Divided up into eight different chapters, The Story starts during The Beatles’ first rise to fame, in 1963, and ends right before the band breaks up, in 1969. A majority of the chapters allow you to take the stage at some of the band’s most historic concert locations. Even the best bands had to start somewhere, and in this game, you begin at The Cavern in ’63, a popular Liverpool club the group used to play back before they became popular. From there you move onto the group’s first live American television performance on The Ed Sullivan Show in ’64. Next it’s onto the first major stadium concert in history, at Shea Stadium in New York City, with 55,600 screaming fans.
Each of the eight chapters consists of four to seven songs, all of which must be completed before moving on to the next chapter. Just like in previous Rock Band games, once you choose a song you get to select the level of difficulty. One nice new feature included in this title is that you get to see the difficulty level for that instrument while you are picking, making it much easier to decide whether you want to attempt Easy, Medium, Hard, or Expert. Another welcomed feature is that the no fail mode is automatically turned on for anyone who chooses Easy Mode. This comes in handy for those new comers who are scared they might embarrass themselves with lack of rhythm.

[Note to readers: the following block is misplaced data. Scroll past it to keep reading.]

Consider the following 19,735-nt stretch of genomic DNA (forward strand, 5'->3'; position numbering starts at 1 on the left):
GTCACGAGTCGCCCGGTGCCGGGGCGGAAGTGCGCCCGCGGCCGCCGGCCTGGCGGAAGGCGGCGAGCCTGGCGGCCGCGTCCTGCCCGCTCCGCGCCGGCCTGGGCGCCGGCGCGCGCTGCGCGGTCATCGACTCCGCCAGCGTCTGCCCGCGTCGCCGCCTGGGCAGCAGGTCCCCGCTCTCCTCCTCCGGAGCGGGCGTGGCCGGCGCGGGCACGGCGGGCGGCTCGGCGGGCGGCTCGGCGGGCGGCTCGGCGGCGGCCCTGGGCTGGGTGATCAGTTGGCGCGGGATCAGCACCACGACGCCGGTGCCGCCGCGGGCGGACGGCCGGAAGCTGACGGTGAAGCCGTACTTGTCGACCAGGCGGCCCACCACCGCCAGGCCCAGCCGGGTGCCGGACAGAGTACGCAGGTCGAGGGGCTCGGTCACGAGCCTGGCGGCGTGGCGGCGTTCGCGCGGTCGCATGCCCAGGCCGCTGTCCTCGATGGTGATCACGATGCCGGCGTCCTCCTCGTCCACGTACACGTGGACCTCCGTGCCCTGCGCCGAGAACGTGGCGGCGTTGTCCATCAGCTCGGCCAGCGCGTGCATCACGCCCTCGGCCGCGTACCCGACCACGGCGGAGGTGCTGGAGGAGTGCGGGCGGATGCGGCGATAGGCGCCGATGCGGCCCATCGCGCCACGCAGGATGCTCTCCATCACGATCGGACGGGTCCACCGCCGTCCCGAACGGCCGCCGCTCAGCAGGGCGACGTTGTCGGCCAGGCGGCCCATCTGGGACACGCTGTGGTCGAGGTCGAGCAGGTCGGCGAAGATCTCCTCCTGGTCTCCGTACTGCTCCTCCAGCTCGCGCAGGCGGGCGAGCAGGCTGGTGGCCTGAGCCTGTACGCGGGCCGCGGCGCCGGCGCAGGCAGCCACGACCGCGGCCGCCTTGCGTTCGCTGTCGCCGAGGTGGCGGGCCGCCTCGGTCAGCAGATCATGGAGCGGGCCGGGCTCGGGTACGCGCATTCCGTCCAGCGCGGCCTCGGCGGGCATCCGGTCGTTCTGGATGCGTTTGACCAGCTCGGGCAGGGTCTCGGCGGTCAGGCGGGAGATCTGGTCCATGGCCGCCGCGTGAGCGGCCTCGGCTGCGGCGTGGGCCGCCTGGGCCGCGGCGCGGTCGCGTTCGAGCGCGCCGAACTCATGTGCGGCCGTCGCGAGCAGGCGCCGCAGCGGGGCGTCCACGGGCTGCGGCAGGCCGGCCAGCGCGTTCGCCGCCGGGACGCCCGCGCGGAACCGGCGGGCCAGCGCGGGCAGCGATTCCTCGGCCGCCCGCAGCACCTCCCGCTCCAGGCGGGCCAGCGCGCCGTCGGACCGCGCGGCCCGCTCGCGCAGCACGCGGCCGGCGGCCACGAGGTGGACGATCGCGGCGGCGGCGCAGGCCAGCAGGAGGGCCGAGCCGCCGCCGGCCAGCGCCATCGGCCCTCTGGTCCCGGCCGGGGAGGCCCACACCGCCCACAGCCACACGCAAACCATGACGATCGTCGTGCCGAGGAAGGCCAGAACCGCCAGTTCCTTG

As usual, playing each song can yield between one and five stars, depending on how well your band plays. In story mode, the number of stars you receive actually has meaning. Earning three stars unlocks an actual photo of the band from that period of their career. If you are up to the challenge and can earn five stars, you unlock two photos. Not only do the pictures give you a rare glimpse into the life of The Beatles, they also unlock special rare videos from the band’s past. For every 20 photos you collect, a new video can be viewed. These include an excerpt from “The Beatles Christmas Record”, a special “Ed Sullivan Show Rehearsal Video”, and many others.